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Last Updated on May 5, 2015, by eNotes Editorial. Word Count: 264

James Kelman How Late It Was, How Late

Award: Booker Prize for Fiction

Born in 1946, Kelman is a Scottish novelist, short story writer, essayist, and dramatist.

For further information on Kelman's life and works, see CLC, Volume 58.

How Late It Was, How Late (1994) concerns an unemployed,...

(The entire section contains 264 words.)

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James Kelman How Late It Was, How Late

Award: Booker Prize for Fiction

Born in 1946, Kelman is a Scottish novelist, short story writer, essayist, and dramatist.

For further information on Kelman's life and works, see CLC, Volume 58.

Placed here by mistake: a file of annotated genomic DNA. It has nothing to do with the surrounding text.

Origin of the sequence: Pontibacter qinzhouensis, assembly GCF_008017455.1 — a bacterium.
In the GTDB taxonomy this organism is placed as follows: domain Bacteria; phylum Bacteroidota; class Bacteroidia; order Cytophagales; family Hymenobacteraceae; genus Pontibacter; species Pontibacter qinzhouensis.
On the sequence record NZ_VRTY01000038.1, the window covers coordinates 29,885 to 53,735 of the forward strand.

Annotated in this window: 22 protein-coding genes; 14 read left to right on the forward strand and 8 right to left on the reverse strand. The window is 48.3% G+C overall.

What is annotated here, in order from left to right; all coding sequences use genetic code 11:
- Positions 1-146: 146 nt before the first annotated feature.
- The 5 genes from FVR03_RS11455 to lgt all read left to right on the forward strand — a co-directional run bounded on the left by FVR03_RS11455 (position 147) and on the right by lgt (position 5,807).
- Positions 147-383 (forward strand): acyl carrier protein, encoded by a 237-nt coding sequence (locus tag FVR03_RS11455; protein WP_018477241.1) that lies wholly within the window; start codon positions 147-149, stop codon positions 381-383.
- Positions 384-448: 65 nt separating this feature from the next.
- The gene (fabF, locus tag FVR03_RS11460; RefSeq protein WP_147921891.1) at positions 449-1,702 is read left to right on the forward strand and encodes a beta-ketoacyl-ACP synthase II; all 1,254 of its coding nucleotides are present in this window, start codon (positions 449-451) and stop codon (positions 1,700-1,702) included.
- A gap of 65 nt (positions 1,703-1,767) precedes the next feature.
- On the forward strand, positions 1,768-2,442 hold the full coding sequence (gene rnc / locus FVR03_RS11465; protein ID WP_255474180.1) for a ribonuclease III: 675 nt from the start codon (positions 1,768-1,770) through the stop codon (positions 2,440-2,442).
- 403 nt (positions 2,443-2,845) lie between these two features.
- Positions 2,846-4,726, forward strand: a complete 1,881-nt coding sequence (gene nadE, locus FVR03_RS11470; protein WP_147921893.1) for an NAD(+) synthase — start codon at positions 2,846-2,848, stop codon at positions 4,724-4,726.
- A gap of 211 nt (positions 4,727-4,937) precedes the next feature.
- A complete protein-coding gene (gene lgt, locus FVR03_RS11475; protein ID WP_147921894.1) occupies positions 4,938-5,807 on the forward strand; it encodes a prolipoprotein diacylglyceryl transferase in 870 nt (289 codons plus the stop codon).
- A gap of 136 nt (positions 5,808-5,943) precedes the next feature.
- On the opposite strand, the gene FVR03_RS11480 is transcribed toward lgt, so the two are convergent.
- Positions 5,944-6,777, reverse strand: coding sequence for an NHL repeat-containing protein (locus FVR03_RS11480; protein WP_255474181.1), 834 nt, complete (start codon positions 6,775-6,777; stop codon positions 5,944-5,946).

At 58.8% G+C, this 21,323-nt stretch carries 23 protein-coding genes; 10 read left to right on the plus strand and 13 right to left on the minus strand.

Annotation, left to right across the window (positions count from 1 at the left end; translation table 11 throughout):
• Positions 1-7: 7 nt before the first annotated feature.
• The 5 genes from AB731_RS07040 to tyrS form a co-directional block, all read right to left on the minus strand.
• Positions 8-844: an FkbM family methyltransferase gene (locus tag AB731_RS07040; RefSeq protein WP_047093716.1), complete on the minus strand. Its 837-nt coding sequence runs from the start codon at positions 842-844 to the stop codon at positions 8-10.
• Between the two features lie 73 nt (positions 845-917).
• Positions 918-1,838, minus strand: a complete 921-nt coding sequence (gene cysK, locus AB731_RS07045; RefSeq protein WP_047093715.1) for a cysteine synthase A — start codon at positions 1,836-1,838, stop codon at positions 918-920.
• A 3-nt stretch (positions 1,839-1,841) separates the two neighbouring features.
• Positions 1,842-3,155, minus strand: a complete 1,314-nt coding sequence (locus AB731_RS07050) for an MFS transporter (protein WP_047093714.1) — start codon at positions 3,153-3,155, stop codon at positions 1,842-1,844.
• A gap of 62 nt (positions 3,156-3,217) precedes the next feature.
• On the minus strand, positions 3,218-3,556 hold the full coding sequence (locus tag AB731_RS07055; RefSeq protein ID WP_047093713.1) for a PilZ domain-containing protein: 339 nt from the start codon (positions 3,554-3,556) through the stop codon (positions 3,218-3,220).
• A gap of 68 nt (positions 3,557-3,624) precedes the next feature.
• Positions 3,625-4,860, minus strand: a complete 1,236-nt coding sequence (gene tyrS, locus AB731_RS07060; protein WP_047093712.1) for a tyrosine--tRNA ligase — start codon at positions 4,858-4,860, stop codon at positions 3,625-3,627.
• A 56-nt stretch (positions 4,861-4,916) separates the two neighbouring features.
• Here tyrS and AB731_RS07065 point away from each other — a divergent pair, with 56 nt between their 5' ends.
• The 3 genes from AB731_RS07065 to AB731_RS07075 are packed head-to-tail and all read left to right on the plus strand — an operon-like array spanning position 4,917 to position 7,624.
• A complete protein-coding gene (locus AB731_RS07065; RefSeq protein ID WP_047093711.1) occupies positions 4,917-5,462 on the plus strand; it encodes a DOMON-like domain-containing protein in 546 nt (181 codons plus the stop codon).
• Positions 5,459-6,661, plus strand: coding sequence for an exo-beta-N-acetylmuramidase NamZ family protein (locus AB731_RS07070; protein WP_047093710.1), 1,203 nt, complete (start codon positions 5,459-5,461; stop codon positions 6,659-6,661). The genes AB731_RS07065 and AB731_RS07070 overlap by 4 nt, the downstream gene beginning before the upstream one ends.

How Late It Was, How Late (1994) concerns an unemployed, working-class Glaswegian named Sammy, an exconvict who runs into trouble with the law while on a drunken binge. After being arrested and beaten by police, Sammy wakes up in a jail cell to discover that he is blind and unable to account for all the events that occurred between the onset of his binge and regaining consciousness. Described as both Kafkaesque and Joycean, the novel employs stream-of-consciousness and third-person narrative techniques, relating Sammy's passive attempts to deal with his blindness and his ruminations about his life and Scottish society. Although the work does not overtly concern itself with political themes, the relationship between the Scottish government and its working-class constituents as well as the relationship between Scotland and England are central to Sammy's observations. While praised for his psychological portrait of a working-class Scotsman and his focus on oppression, Kelman has been both lauded and castigated for his use of obscenity and dialogue in the novel. Noting that Kelman's excessive use of vulgarity and sexual references occasionally results in "a piling up of inarticulacies," Adam Mars-Jones has nevertheless asserted that "Glasgow speech and the attitudes it embodies are holy to this writer. To describe the local tongue as the language of resistance would be to understate [Kelman's] view of it; it is a language of truth in revelation."

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